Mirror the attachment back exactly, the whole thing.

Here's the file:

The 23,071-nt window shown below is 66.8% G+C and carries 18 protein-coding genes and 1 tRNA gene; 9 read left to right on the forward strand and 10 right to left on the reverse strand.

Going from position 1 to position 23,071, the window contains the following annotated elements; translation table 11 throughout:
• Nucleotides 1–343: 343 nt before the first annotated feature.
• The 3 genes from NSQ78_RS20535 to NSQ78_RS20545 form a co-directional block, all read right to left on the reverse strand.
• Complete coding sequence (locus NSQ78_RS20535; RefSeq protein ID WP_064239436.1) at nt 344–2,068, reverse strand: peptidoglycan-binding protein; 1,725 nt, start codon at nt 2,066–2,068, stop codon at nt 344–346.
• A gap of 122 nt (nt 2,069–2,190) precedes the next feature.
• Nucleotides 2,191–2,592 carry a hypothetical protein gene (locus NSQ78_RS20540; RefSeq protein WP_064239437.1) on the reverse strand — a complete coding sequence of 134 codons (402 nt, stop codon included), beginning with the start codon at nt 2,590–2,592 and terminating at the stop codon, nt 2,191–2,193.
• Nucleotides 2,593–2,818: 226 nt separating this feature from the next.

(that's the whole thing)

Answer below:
The 23,071-nt window shown below is 66.8% G+C and carries 18 protein-coding genes and 1 tRNA gene; 9 read left to right on the forward strand and 10 right to left on the reverse strand.

Going from position 1 to position 23,071, the window contains the following annotated elements; translation table 11 throughout:
• Nucleotides 1–343: 343 nt before the first annotated feature.
• The 3 genes from NSQ78_RS20535 to NSQ78_RS20545 form a co-directional block, all read right to left on the reverse strand.
• Complete coding sequence (locus NSQ78_RS20535; RefSeq protein ID WP_064239436.1) at nt 344–2,068, reverse strand: peptidoglycan-binding protein; 1,725 nt, start codon at nt 2,066–2,068, stop codon at nt 344–346.
• A gap of 122 nt (nt 2,069–2,190) precedes the next feature.
• Nucleotides 2,191–2,592 carry a hypothetical protein gene (locus NSQ78_RS20540; RefSeq protein WP_064239437.1) on the reverse strand — a complete coding sequence of 134 codons (402 nt, stop codon included), beginning with the start codon at nt 2,590–2,592 and terminating at the stop codon, nt 2,191–2,193.
• Nucleotides 2,593–2,818: 226 nt separating this feature from the next.